Polyface Farm (Part 3)

This is continued from “Polyface Farm (Part 2)“.

“The thief comes only to steal and kill and destroy. I came that they may have life and have it abundantly. I am the good shepherd. The good shepherd lays down his life for the sheep.”

~ John 10:10 -11 ~

If this way of farming produces abundant, healthy food, with lower expenses, risks and dependence on outside systems why don’t all farms work this way?

There are three main reasons why more farms aren’t run this way (concepts pointed out by Joel during the tour, but we flushed them out in our own words below).

1. Change is hard – Change is always hard, it may be exciting, but the unknown is uncertain. It is extra hard if all you know is one way to do things. It is extra, extra hard if you have invested in the facilities and equipment for industrial agriculture, with contracts with these industries. Change is hard!

2. Lies are powerful – Industrial agriculture is built to benefit Big Pharma and Big Ag. The costs for fertilizer, shots, vets, feed, pesticides, etc. mean huge profits for the Pharmaceutical and Agricultural industries. Then add on that most pharmaceuticals, fertilizers, pesticides and all the transportation is based on petroleum, there are huge profits for Big Oil. These are three powerful players with huge bankrolls to influence government policy (and subsidies), education (of what farmers should do) and outlets (to control advertising and sales). These entities thrive on lies about how the food system should work and strive to keep it working that way, even if it is unsustainable, as we see happening with food shortages around the world. (We talk about how sad it is that people are starving “in the world, over there” because power hungry groups block food distribution. We have the same problems here. They are just so close that we don’t see them.)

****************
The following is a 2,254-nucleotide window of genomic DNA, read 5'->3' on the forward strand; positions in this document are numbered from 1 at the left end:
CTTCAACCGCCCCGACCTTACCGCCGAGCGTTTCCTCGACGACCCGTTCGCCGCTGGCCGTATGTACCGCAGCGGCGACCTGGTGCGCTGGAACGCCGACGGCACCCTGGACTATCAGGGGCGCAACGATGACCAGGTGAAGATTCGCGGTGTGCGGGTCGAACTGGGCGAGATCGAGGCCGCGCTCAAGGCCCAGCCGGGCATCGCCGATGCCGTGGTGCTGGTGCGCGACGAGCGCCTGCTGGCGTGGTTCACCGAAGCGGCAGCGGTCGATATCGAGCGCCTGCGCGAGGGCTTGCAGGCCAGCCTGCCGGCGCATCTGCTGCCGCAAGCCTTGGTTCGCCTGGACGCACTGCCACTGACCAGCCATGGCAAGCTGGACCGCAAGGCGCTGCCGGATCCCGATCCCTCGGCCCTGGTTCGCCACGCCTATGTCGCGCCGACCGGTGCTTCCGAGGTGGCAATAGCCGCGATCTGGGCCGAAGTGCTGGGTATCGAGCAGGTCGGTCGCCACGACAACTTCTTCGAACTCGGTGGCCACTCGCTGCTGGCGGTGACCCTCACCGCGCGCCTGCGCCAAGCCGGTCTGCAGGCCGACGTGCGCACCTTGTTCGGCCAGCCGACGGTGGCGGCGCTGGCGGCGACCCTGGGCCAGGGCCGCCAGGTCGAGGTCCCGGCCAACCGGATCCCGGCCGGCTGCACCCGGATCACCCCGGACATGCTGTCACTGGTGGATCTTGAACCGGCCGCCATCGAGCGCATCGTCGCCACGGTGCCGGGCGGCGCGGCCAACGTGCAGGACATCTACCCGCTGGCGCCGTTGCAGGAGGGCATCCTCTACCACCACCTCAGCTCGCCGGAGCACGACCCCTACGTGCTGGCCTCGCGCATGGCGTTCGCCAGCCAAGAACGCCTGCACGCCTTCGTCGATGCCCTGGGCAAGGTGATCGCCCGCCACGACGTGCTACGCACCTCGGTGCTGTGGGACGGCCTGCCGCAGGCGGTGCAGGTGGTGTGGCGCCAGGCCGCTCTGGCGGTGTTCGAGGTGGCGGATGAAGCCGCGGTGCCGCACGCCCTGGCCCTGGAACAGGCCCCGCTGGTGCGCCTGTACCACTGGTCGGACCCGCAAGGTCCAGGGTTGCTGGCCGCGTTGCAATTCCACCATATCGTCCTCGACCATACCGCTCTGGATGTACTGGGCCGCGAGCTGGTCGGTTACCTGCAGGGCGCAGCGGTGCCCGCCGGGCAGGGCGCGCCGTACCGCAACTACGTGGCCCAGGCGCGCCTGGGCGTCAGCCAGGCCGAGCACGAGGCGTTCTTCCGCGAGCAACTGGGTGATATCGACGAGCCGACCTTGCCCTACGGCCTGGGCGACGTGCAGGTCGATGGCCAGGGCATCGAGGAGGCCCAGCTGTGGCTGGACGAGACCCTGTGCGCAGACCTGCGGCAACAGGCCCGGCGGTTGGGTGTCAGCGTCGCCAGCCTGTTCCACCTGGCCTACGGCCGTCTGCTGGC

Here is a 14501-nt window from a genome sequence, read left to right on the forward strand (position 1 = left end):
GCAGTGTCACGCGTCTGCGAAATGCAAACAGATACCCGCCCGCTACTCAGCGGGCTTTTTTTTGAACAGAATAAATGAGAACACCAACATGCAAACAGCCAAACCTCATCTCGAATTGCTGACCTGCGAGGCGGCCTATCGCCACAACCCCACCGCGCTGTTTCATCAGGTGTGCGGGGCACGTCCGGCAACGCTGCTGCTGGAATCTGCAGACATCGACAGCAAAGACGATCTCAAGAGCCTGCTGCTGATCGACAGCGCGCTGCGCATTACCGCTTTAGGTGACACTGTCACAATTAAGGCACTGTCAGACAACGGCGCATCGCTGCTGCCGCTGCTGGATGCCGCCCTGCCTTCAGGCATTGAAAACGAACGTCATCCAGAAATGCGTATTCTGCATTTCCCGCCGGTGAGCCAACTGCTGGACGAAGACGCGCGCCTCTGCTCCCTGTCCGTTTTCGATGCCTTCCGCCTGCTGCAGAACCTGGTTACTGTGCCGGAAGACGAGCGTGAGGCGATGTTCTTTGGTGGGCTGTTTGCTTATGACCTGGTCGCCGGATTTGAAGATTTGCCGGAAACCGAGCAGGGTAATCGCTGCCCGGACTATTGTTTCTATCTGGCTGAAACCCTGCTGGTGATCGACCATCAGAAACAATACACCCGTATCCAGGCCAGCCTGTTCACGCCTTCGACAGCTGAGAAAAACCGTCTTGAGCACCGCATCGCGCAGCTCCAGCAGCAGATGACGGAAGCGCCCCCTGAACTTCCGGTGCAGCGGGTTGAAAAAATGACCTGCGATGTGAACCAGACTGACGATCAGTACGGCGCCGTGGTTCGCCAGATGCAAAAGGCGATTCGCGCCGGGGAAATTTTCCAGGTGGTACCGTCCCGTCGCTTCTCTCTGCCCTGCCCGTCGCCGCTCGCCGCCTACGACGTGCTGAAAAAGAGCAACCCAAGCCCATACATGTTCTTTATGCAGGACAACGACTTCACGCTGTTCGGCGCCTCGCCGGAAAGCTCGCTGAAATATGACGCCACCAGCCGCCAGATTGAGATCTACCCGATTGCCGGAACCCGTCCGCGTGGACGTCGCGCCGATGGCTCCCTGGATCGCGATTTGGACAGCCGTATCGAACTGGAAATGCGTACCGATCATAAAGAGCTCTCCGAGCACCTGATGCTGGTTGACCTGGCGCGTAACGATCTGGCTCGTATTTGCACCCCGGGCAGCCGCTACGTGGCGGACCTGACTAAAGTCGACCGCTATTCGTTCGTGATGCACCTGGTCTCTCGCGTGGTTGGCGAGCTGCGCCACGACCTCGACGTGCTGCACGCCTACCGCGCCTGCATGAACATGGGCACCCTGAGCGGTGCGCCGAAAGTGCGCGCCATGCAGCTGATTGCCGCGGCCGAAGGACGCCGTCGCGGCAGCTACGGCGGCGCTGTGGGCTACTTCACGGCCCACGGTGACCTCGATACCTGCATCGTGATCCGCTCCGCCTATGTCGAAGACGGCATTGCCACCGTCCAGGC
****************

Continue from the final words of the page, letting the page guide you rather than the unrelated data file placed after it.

3. More manual labor – Most farms today are run by a few technicians and a lot of machines. Moving chicken tractors around the field, calling cows to the next paddock, planting seeds in mulch, etc. all take manual labor. Sustainable farming takes the expenses that were going to the Pharmaceutical, Agricultural and Petroleum industries and invests it into people. These farms aren’t full of machines and a few technicians, they are full of a community of people with a few machines interacting with plants and animals on a healthy farm. This change of mindset and farm setup can be a hard jump to make (though more and more are making it).

As we thought about it, we realized that these same influences impact the decisions families make. Why don’t more people raise their own food, train their own children and have the peace of birth at home (the ways that things were done since the creation of the world until modern history). 

Change is hard, when all you know is what your parents and the society around us has done. That doesn’t make it right or best, it just makes it what we know and change is hard. We are trapped in the worldly system in numerous ways we don’t even realize, or even if we do we are often too tired or too busy to make a change.  

Lies are powerful. We have been told that the professionals can train our children best and that women need experts and machines for a healthy delivery. While there is a (rare) need for intervention at times, the peace of a homebirth, possibly with a skilled midwife, not only doesn’t have these problems, but often knows how to peacefully take care of problems that are considered medical emergencies in the hospital. However, there is big money and big advertising, promoting our need to follow the world’s systems. And for education… no one knows, loves and can care and mentor your child better than you as you seek to love the Lord above everything else.

Finally, more manual labor. Sending children off to industrial schools seems easy. Eating and living any way we like seems convenient as we buy our foods and don’t have to plant, water, weed, cook and prepare them. Then we can let the hospitals fix our health issues. Letting the system take care of our health, responsibilities and problems is tempting.